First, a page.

Nw. Chrysler Plymouth, Inc. v. DaimlerChrysler Corp., 168 S.W.3d 693, 696 (Mo. App. E.D. 2005) (footnote omitted).6

The ability of Contractor to require arbitration under the contract is broad -- it is available “[i]n the event of any claim be [sic] either party [.]” (Emphasis added.) Further, Homeowner's petition for relief includes breach of contract, and her negligence claim against Contractor relies on the contract as creating the duty Appellants owed Homeowner. Section 1 of the contract specifies certain obligations by Homeowner in response to perceived nonconforming work. Thus, determination of a tort duty may depend upon a determination of the legal effect of section 1 on that duty. See Nw. Chrysler, 168 S.W.3d at 696. As a result, we cannot say “with positive assurance that the arbitration clause is not susceptible of an interpretation that covers” a claim by Homeowner against Contractor related to Contractor's allegedly negligent acts in furtherance of the contract. Dunn, 112 S.W.3d at 429. Therefore, the trial court erred in denying a stay as to Count 2 insofar as it alleges a negligence claim against Contractor related to Contractor's manner of performance under the contract.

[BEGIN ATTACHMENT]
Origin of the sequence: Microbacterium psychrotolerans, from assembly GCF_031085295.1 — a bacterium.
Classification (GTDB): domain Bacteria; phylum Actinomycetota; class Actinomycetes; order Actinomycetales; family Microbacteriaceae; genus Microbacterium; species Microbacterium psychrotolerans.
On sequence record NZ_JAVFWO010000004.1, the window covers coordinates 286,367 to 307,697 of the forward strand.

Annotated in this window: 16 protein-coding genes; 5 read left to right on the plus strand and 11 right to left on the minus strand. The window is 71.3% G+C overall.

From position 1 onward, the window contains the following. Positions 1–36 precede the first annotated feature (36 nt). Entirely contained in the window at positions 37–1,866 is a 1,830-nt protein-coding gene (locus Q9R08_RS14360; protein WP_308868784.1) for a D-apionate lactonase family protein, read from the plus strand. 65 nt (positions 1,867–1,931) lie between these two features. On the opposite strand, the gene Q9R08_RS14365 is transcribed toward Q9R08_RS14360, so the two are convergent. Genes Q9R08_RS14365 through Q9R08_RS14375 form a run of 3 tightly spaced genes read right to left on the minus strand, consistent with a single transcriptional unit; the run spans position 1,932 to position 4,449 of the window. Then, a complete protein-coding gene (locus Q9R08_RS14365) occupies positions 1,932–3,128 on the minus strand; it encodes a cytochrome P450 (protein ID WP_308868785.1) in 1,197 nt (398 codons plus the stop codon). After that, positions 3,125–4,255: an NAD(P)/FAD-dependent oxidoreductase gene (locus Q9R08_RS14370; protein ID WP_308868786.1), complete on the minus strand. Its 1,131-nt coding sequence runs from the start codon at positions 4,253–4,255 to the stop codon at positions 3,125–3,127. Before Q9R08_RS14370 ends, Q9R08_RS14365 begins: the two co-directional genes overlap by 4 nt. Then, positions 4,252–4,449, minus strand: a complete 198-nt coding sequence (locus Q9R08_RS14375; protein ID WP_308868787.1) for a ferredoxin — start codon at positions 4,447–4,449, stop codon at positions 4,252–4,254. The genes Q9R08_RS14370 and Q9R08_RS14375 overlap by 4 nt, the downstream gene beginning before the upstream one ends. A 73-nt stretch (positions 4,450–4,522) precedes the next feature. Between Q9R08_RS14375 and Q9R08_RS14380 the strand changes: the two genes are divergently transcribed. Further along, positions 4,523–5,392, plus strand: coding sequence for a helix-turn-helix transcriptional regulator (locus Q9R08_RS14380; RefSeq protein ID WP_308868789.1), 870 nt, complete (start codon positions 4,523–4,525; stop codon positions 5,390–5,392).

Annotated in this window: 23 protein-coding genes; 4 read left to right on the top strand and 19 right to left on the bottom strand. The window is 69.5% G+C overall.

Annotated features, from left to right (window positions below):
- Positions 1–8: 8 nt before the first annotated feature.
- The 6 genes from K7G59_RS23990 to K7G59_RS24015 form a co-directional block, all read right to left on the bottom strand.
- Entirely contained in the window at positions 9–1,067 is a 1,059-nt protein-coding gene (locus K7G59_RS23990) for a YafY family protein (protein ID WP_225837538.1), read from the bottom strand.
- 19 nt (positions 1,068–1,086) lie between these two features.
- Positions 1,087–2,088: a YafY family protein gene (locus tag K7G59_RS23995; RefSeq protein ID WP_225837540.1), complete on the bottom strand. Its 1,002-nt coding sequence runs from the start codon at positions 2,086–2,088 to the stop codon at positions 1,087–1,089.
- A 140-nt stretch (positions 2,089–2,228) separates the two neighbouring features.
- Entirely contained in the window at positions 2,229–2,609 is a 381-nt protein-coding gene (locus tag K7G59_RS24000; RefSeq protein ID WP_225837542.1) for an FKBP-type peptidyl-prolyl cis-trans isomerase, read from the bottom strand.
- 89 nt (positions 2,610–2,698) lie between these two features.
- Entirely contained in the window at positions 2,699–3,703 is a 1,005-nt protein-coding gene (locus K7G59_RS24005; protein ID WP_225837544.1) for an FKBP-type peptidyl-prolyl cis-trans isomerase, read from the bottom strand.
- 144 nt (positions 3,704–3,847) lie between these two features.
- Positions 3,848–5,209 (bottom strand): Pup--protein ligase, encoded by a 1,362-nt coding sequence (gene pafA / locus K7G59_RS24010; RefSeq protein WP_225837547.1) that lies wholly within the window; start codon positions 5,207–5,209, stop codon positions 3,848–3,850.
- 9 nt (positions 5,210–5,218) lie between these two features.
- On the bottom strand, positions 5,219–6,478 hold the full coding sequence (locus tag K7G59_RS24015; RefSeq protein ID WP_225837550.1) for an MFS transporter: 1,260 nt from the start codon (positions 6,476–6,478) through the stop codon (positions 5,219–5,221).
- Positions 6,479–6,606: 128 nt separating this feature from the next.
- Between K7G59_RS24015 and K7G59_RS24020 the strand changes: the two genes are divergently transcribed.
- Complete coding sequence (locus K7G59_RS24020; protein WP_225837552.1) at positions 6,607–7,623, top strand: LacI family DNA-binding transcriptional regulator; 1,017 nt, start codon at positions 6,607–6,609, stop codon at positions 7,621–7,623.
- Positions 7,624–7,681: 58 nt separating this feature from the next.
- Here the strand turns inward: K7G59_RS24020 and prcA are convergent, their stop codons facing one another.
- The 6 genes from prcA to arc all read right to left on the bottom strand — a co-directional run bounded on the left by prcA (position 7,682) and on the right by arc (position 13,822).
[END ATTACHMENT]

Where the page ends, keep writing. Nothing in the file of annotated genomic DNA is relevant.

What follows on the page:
In regard to Mr. Deatherage, even if it we assume that he signed the contract as the authorized agent of Contractor, there is no indication in the contract that Mr. Deatherage was bound by the contract in his individual capacity. Cf. Lawrence v. Beverly Manor, 273 S.W.3d 525, 529-30 (Mo. banc 2009) (individual who signed nursing home contract as her mother's agent under a power of attorney was not bound by the arbitration agreement between the nursing home and the mother). Therefore, the arbitration clause is not enforceable against Mr. Deatherage in his individual capacity.

Nonetheless, under section 435.355.4, a trial court may stay “[a]ny action or proceeding involving an issue subject to arbitration[,] ․ or, if the issue is severable, the stay may be with respect thereto only.” Apart from circumstances requiring a stay (the case here regarding Contractor), we also observe that a trial court generally possesses discretion to grant or refuse a stay of proceedings, and we will not disturb the trial court's ruling absent an abuse of that discretion. See U.S. Bank, N.A. v. Coverdell, 483 S.W.3d 390, 401 (Mo. App. S.D. 2015).